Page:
In a court of law there are winners and there are losers, but that’s not the way it works in the kingdom of heaven.  As followers of the living Christ, we’re called to live on earth as though the kingdom of heaven were already here.  That means not viewing each other as winners or losers, or sacrificing relationships with people for the sake of claiming exclusive ownership of possessions.  All that we have is a gift from God, and we ourselves can be gifts from God to other people with our generosity and our love.

Let us pray.  God of justice, you created enough resources for all your people to live abundantly.  Save us from the sin of greed, that we may value unity over personal material gain.  Through Christ our Lord, Amen.

Twenty-second Sunday after Pentecost, Year C

Inspired by 2 Timothy 3:14-4:5

“All scripture is inspired by God and is useful for teaching, for reproof, for correction, and for training in righteousness, so that everyone who belongs to God may be proficient, equipped for every good work.”  2 Timothy 16-17 (NRSV)

How are we to understand the bible?  Is it a rule book?  A history book?  A science book?  A prayer book?  Is every part of it applicable to all people in all times and in all cultural contexts?

The bible tells the story of God’s interaction with humanity, particularly his establishment of and involvement with ancient Israel, the saving work of Jesus Christ, and the establishment and spread of early Christianity.  It does include some rules (commandments).  It does describe some historical events.  It does attempt to explain some natural sciences.  It certainly includes some prayers.  But it was written by many people over many years, writing about how they understood and interpreted God to be working in the world.

It was inspired by God, but it is not the literal, dictated word of God.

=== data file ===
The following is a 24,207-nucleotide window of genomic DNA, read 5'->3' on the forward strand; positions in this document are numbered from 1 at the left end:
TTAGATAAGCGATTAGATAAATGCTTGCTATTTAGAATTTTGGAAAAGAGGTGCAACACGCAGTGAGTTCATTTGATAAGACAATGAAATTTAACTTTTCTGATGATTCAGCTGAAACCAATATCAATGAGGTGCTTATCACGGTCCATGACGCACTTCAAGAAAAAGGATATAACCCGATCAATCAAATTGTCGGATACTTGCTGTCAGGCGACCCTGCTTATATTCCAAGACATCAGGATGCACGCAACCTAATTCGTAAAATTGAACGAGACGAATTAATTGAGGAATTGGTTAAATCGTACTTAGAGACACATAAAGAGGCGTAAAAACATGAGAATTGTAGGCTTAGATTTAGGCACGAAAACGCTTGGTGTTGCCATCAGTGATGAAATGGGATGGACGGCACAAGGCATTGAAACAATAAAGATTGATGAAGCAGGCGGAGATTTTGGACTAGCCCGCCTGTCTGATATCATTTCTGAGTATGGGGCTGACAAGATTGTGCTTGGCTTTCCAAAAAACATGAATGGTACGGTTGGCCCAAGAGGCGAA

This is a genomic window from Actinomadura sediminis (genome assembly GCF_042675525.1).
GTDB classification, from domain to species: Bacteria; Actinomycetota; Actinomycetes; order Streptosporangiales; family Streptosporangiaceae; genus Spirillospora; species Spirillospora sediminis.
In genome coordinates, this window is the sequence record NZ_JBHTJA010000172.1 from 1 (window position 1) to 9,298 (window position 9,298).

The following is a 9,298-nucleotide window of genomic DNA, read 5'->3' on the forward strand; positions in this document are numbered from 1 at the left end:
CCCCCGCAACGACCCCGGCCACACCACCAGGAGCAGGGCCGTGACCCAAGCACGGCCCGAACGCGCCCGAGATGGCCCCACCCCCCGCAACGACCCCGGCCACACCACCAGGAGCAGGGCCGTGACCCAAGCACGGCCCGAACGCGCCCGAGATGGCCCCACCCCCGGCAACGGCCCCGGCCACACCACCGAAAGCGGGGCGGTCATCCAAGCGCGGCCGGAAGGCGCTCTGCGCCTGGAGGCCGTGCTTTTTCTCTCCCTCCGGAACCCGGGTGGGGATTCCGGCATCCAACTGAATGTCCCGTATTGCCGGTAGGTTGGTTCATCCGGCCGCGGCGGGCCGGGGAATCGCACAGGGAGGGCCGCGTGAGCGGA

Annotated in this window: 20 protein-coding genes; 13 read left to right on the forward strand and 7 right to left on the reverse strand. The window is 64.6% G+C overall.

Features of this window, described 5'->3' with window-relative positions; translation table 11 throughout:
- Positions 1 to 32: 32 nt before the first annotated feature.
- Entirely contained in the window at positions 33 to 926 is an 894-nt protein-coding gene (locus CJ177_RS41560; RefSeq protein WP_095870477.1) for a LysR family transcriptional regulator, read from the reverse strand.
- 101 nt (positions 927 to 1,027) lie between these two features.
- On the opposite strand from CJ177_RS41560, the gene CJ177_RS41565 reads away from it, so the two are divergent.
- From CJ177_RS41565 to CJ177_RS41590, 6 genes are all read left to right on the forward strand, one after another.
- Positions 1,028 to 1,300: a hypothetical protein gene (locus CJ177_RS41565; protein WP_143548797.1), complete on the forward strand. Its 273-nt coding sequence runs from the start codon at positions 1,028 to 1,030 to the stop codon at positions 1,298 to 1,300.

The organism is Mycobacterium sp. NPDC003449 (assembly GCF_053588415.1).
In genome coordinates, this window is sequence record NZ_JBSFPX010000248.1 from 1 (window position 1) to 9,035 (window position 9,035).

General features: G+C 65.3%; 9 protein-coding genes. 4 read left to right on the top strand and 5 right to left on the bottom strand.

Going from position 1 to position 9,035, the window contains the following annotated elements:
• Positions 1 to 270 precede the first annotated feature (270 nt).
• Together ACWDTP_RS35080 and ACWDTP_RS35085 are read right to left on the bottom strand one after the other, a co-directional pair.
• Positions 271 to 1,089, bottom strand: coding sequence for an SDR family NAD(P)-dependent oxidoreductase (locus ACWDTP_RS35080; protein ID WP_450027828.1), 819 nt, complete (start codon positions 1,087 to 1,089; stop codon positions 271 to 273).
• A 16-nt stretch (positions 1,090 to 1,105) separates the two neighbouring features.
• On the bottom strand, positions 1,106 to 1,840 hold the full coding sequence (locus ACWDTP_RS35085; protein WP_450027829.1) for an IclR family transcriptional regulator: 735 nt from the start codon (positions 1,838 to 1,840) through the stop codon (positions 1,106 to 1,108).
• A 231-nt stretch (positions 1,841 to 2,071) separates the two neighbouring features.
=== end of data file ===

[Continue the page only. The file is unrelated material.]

Some of the commandments were specific to a certain cultural context that no longer exists.  Most of the history was told from only one perspective, and may lack some important facts established by archaeology or other contemporaneous texts.  Much of the science has been improved upon with the advancement of technology.  The prayers can help us find words to express our deepest pain, desire, or gratitude, but are by no means the only acceptable words with which to approach our God.

The bible can point us to God, but it is not an object of worship or reverence in and of itself.  Just because a commandment may now be irrelevant or a historical narrative incomplete doesn’t mean we can’t still learn from the testimonies of our ancient forebears.  The bible is something we are to approach prayerfully and thoughtfully, as we attempt to understand how God worked in people’s lives throughout history, and as we attempt to discern how he continues to work in our lives today.

Let us pray.  God of the ages, you have been active in the human experience from the beginning of time.  Give us the wisdom to understand your activity, that we may use the bible for our edification as it points us to you.  Through Christ our Lord, Amen.

Pentecost 22, Saturday, Year C

Inspired by Genesis 32:3-21

“The messengers returned to Jacob, saying, ‘We came to your brother Esau, and he is coming to meet you, and four hundred men are with him.’  Then Jacob was greatly afraid and distressed; and he divided the people that were with him, and the flocks and herds and camels, into two companies, thinking, ‘If Esau comes to the one company and destroys it, then the company that is left will escape.’”  Genesis 32:6-8 (NRSV)

Actions have consequences.  Jacob cheated his older brother Esau out of their father’s blessing, then fled for his life.  Twenty years later he journeyed home, and heard that his brother Esau was coming to meet him with four hundred men.  The messengers never relayed Esau’s intentions towards Jacob; perhaps they never spoke to Esau and just reported what they’d observed.  But Jacob interpreted his brother’s actions as hostile, and prepared for the worst.

He sent droves of animals ahead of him with servants, hoping to appease his brother’s wrath with gifts.  But his brother kept coming toward him, and Jacob’s fear increased.

But when they were finally face to face, Jacob discovered that Esau was not wrathful.  He did not want Jacob’s gifts; despite not having their father’s blessing, he still had enough for himself.  Esau had only been coming to greet his long-absent brother and welcome him home.

Jacob’s actions toward Esau had been deceitful and deserved retribution.  Jacob recognized that and expected his brother’s justifiable wrath, but Esau showed him mercy instead.

When we wrong someone, we must be willing to face the consequences of our actions.  But when we ourselves have been wronged, we have the power to show mercy and forgiveness.  May we always be more willing to forgive than to exact revenge, even when retribution is justified.

Let us pray.  Merciful Lord, you desire justice tempered with mercy.  Grant us the wisdom to recognize our own guilt and the courage to hold others guiltless, that we may demonstrate your lovingkindness to the world.  Through Christ our Lord, Amen.